7 reasons it’s frugal to de-clutter

I mentioned in my last post that I’ve started on a path of getting my house in order. I’m in no way affiliated with Flylady, but I heartily recommend checking her out if you have any desire to become more organized and feel better about your home. Things are happening here, and it feels good.

This Friday I re-organized my entranceway and I finally feel proud of how it looks. And feels! It’s remarkable how wonderful it feels to enter into a tidy, organized space instead of a cluttered, cramped, smelly entrance (it’s where we keep our cat litter–no other place in our apartment that is also out of the way of baby fingers).

So I’ve been de-cluttering along with Flylady and I’ve been thinking about how frugal it is to get rid of our unwanted possessions. Here are some of the motivating thoughts I’ve come up with:

1. You will probably find some useful things. These might be useful things you’d lost, or things that have a new use since you last set eyes on them. Or even things you can give as gifts.

2. When you have fewer things, the things you have are easier to take care of. You will notice them more, appreciate them more and use them more, making them more valuable to you.

3. Giving your unwanted things away is an inexpensive way of donating to worthy causes. Whether your recipient is a charity thrift store or a silent auction going to a good cause, you can send wealth their way without spending a penny. In this way it benefits both you and the recipient.

4. Own less, want less. When you uncover (gasp) bare surfaces and clear floor spaces, you may discover the beauty of minimalism. Luckily minimalist decor is both hip and frugal.

5. When you have fewer cluttered areas, things have fewer places to hide. Thus, you may save money on library fines, late video fees, or the cost of replacing lost items.

6. If you have less stuff, you can live in a smaller place. Lower rent, lower heating costs, even lower moving costs.

7. Apparently the storage locker business has grown more than the music industry in the last few years. Free yourself of your excess stuff and you won’t need to rent a storage locker.

Not that the frugality of this project is what is spurring me on. The sheer enjoyment of my newly cleaned-up spaces is truly inspiring. But it’s nice to know there is a financial up-side too.

What are your goals for where you live?


Throw out fifty things

We took a little holiday last week, back to Sudbury to see the folks. While I was away, I decided that I really really really really really want to do some de-cluttering. (I almost wrote re-cluttering . . . yikes!!!). So I picked up a used book for a dollar about de-cluttering by the host of the show “Clean Sweep”. I’ve never seen the show, but I take it the premise is that this guy helps hopelessly cluttered couples “get their lives back” by mucking out their closets, basements, attics, etc.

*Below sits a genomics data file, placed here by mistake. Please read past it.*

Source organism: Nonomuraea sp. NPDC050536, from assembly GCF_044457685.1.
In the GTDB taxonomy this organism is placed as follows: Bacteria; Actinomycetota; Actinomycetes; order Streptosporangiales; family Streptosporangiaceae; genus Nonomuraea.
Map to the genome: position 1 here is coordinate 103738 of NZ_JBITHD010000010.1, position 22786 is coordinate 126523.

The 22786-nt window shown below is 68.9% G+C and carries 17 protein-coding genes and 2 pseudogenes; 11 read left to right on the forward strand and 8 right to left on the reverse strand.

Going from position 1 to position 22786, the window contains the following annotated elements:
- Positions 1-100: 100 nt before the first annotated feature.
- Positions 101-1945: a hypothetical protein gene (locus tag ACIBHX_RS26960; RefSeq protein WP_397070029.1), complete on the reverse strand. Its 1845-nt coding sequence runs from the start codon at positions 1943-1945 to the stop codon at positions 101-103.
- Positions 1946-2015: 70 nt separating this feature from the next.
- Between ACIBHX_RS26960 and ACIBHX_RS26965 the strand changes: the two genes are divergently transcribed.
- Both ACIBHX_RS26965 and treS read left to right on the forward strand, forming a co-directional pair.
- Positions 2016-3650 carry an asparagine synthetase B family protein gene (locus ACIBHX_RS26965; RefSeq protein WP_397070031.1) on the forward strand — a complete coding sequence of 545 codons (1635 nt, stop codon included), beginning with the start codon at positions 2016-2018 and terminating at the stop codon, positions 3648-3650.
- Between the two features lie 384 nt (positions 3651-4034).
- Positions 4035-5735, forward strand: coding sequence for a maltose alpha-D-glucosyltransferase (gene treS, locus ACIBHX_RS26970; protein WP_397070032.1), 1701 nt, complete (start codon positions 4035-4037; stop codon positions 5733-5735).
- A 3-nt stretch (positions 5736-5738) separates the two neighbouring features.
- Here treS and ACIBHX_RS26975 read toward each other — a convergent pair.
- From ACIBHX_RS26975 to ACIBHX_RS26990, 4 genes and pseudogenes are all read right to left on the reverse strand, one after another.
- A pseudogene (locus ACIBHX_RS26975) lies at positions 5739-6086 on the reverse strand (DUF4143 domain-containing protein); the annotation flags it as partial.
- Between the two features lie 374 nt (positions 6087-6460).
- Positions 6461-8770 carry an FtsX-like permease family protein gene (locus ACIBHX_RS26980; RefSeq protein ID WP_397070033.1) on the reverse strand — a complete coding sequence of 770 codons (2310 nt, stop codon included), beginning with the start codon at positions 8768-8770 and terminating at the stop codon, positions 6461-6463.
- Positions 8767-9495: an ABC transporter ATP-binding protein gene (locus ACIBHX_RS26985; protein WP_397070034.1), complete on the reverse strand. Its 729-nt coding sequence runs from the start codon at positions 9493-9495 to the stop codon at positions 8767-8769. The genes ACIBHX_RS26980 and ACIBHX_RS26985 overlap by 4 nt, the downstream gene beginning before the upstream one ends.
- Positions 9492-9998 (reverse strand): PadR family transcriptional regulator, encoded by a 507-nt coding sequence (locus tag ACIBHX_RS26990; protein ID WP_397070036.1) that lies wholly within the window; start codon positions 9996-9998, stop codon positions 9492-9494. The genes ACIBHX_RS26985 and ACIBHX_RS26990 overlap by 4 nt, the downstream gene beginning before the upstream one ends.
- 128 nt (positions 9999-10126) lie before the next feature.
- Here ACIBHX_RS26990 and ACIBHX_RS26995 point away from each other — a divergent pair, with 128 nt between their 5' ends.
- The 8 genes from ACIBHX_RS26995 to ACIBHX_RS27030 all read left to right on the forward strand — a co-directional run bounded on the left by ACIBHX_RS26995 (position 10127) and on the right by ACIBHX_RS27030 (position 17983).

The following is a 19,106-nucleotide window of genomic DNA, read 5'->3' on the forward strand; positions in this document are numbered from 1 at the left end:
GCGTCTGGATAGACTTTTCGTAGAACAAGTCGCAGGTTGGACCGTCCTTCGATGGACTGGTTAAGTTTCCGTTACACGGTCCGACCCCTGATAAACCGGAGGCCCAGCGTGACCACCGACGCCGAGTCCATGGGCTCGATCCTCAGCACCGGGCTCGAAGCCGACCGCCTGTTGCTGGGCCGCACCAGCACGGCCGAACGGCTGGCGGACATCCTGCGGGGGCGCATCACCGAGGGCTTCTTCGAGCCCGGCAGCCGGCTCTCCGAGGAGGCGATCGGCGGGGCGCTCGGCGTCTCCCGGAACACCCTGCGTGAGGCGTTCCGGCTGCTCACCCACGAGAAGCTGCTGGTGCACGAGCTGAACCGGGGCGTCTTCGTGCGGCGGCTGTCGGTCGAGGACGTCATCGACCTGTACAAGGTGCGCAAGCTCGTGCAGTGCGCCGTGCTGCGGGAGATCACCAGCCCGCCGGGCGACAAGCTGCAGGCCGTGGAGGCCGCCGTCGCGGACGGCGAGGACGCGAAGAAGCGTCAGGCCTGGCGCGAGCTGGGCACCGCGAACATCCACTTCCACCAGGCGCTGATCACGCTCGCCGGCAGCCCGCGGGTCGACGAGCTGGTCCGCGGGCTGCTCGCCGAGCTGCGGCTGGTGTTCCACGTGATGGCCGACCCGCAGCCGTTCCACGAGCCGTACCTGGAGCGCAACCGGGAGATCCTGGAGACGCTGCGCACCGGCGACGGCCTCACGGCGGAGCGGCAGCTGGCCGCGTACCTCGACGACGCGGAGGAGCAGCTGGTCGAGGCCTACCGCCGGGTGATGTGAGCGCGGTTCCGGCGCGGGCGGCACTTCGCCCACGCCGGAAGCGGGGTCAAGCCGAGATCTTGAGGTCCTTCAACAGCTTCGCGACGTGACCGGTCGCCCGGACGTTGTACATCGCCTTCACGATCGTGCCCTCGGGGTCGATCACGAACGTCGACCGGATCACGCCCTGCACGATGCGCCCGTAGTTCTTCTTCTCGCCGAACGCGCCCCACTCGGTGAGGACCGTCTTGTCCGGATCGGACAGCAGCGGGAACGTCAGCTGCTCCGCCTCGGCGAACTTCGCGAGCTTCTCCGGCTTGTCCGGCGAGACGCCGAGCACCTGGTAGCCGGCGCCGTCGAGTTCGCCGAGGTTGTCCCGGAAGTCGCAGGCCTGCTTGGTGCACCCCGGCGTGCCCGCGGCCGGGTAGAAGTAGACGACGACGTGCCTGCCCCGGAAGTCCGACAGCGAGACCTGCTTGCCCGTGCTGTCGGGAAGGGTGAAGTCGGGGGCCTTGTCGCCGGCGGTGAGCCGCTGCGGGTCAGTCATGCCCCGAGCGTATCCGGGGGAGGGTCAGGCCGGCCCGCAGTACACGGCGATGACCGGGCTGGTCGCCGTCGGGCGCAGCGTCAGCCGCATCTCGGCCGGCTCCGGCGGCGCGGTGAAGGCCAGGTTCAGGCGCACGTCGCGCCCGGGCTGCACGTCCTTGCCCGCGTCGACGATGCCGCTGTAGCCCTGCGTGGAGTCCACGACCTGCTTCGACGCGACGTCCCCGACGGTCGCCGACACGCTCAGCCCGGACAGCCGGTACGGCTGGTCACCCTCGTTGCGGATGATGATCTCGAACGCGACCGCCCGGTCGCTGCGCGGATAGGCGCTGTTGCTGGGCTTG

I wish he would visit us!

But in lieu of a fairy god-father, I guess we’re going to have to do it ourselves. He has a lot of good rational responses to typical excuses for keeping stuff, which is good for me. He really is relentless.

Besides that book, while I was in Sudbury I got myself a Sudbury library card (isn’t that amazing?!? I was thrilled!) and took out this book called “Throw Out Fifty Things” where she coaches you to do just that. You keep a list, and then you can post your list on her website. And just in case you think “I’ll just throw out these fifty dried out pens and be done with it,” sorry–multiples of a kind only count as one. Oh and by “throw out” she also means “recycle” or “give away” or “sell”. In the book there’s a whole part on “throwing out” mental garbage too, like bad attitudes, regrets, and so on, but I’m aiming for fifty real things, and I figure lots of mental things will probably follow quite naturally!

So we got home from our vacation this evening and within seconds of stepping in the door, I was already de-cluttering. I was like a parched woman finding water. Our suitcases are not yet unpacked but I have so far thrown out eight things. I’m recording my list in my sidebar to keep me motivated.

Some of these were actually kind of a big deal. For example, I threw away two old pairs of shoes. I wore them into the ground. Into the dirt. They were falling apart. And yet I have not replaced them. Why? I’m sure there are many disturbing reasons, but the fact that they are now GONE means that I don’t have to wear gross shoes any more–in fact, even if I want to, I can’t! This is important for me, and it’s only ONE THING!

Oh, what other changes are in store . . .